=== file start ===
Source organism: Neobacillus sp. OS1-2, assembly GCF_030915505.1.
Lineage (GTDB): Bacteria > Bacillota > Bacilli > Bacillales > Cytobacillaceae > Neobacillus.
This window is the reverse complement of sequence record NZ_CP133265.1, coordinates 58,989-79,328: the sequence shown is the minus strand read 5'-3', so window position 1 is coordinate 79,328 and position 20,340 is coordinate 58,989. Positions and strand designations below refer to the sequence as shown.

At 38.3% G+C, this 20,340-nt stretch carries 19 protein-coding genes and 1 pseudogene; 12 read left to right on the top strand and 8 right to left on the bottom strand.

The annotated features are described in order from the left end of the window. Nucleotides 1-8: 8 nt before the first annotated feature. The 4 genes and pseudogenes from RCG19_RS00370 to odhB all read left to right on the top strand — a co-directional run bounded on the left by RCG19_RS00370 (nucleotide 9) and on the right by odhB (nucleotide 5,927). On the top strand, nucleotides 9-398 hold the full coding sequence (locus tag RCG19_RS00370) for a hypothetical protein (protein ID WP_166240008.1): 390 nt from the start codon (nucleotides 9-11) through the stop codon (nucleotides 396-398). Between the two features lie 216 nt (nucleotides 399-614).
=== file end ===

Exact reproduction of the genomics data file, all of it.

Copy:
Source organism: Neobacillus sp. OS1-2, assembly GCF_030915505.1.
Lineage (GTDB): Bacteria > Bacillota > Bacilli > Bacillales > Cytobacillaceae > Neobacillus.
This window is the reverse complement of sequence record NZ_CP133265.1, coordinates 58,989-79,328: the sequence shown is the minus strand read 5'-3', so window position 1 is coordinate 79,328 and position 20,340 is coordinate 58,989. Positions and strand designations below refer to the sequence as shown.

At 38.3% G+C, this 20,340-nt stretch carries 19 protein-coding genes and 1 pseudogene; 12 read left to right on the top strand and 8 right to left on the bottom strand.

The annotated features are described in order from the left end of the window. Nucleotides 1-8: 8 nt before the first annotated feature. The 4 genes and pseudogenes from RCG19_RS00370 to odhB all read left to right on the top strand — a co-directional run bounded on the left by RCG19_RS00370 (nucleotide 9) and on the right by odhB (nucleotide 5,927). On the top strand, nucleotides 9-398 hold the full coding sequence (locus tag RCG19_RS00370) for a hypothetical protein (protein ID WP_166240008.1): 390 nt from the start codon (nucleotides 9-11) through the stop codon (nucleotides 396-398). Between the two features lie 216 nt (nucleotides 399-614).